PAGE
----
Cottonmouths take a wider range of prey than do most other snakes, and even scavenge road-kills. I was once very surprised to read a journal note (Herpetologica?) describing a large individual consuming chunks of fat from a dead pig!
The usual diet is extremely varied, and may include catfish, bream, eels and other fish, sirens, amphiumas and other salamanders, frogs, hatchling alligators, small turtles, lizards, snakes, ducks and other birds, and mammals such as rice rats, muskrats and voles.
I once housed a colony of Green Anoles with a pair of Cottonmouths at the Bronx Zoo. Whenever I tossed roaches or crickets in for the lizards, the Cottonmouths would move about in an apparent search for food. I’m wondering if youngsters consume insects as well; the closely-related Copperhead has been observed feeding upon cicadas and grasshoppers.
Cottonmouths under my care were fed minnows, shiners, trout, goldfish, mice and rats; I’ve always meant to try crayfish, but unfortunately did not. Like many fish-eating snakes, they seemed perpetually hungry. The opening of their exhibit door, with or without the scent of food, generally elicited a mad rush forward. All those I’ve kept adjusted well to captivity – thrusting them away with a snake hook did nothing to damper their desire to feed!
The name “Cottonmouth” arose from this species’ threat display – when cornered, it throws back its head and gapes widely to expose the cottony-white interior of the mouth. If this fails to dissuade the intruder, the snake strikes repeatedly. Basking animals usually drop into the water and swim away, either below or at the surface, when disturbed.
Classification of Cottonmouths and other Vipers
Cottonmouths and their relatives, collectively known as “pit vipers”, are placed in the family Viperidae and subfamily Crotalinae, along with palm vipers, rattlesnakes, copperheads and related species. They are considered to be the most advanced, or highly evolved, of all snakes.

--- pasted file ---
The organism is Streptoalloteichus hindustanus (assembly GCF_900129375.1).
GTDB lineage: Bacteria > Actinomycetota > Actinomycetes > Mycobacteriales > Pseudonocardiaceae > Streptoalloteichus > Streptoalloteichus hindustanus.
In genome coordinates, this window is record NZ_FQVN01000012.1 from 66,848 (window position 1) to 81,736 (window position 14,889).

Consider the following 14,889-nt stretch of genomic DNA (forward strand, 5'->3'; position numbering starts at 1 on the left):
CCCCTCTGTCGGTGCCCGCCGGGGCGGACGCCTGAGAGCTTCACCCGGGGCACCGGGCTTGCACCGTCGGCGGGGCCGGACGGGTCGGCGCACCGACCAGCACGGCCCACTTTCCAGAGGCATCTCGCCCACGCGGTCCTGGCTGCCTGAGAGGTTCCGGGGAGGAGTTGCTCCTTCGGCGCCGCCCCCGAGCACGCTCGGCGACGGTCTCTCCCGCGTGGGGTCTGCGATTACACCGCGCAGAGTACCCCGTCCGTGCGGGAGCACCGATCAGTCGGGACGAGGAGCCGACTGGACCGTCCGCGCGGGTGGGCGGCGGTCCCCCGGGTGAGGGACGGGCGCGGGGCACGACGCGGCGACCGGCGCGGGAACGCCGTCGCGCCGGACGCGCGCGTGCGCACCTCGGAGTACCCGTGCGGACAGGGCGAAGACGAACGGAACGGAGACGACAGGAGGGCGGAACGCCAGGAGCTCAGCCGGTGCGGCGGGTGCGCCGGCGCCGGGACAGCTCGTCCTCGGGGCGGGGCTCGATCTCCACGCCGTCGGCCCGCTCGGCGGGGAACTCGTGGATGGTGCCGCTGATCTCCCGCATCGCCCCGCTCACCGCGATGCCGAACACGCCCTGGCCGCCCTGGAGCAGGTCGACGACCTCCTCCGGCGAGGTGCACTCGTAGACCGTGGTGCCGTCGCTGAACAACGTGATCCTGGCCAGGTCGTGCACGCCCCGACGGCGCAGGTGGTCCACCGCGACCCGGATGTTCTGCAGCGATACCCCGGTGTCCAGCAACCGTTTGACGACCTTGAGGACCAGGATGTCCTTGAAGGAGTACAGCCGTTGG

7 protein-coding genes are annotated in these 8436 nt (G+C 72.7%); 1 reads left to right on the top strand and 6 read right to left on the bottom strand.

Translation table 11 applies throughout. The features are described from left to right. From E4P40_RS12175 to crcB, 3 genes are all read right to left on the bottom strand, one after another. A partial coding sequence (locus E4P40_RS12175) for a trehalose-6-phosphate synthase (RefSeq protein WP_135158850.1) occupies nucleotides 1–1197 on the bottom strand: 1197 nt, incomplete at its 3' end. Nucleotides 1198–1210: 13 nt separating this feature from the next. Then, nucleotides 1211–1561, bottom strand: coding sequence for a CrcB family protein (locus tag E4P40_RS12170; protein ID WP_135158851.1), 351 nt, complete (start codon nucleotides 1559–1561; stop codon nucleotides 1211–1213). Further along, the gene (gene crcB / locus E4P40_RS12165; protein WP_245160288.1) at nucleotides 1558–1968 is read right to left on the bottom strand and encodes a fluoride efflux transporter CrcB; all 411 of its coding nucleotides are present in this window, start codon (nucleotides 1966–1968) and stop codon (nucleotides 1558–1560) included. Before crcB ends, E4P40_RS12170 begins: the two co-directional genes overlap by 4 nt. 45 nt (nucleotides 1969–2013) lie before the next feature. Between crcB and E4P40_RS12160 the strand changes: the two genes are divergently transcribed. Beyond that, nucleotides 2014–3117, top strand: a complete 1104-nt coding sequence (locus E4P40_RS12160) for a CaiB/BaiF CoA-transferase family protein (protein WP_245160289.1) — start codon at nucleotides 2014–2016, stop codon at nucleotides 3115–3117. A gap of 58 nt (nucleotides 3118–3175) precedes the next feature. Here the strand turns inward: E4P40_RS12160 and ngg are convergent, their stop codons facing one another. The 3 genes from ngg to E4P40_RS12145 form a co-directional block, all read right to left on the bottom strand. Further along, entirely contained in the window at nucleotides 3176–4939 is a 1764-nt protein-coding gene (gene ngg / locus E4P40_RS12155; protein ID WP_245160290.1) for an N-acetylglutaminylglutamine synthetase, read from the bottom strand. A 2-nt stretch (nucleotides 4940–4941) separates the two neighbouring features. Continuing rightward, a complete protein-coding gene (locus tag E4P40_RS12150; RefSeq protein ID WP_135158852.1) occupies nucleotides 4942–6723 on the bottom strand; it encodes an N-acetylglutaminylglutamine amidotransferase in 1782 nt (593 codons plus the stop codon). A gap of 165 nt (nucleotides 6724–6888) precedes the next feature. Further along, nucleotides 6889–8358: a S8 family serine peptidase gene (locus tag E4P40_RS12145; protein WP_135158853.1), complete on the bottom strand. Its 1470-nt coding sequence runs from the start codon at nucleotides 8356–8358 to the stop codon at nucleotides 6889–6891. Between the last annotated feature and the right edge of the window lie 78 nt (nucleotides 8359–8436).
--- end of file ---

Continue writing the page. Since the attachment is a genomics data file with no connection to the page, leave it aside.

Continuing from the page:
Crotalids, or pit-vipers, possess a sophisticated sensory organ (the “pit”) that detects the infra-red rays produced by birds and mammals. Located between the eye and nostril, this organ is far more sensitive than the heat receptors that have evolved among the boas and pythons. The arrangement of the heat receptors within the pit viper’s sensory organs are replicated in the brain and integrated with visual information received there. The pit may thus be considered more of an “imaging device” than mere heat receptor, and likely provides detailed information concerning the size and shape, as well as location, of warm-blooded animals. Aided by these unique organs, pit vipers are able to hunt and escape predators even in complete darkness.
Vipers possess long, hinged fangs that fold back against the roof of the mouth when not in use. Venom is injected with a single bite, in the manner of a hypodermic needle. The snake then retires and allows the prey to run off, and follows its scent trail once the stricken animal has expired. This strategy spares vipers the injuries that can be inflicted by prey animals upon snakes such as cobras, which must hold on while injecting venom. When attacking frogs, fish and other relatively benign prey, however, Cottonmouths hold onto the animal after striking.
Hi, my name is Frank Indiviglio. I’m a herpetologist, zoologist, and book author, recently retired from a career spent at several zoos, aquariums, and museums, including over 20 years with the Bronx Zoo.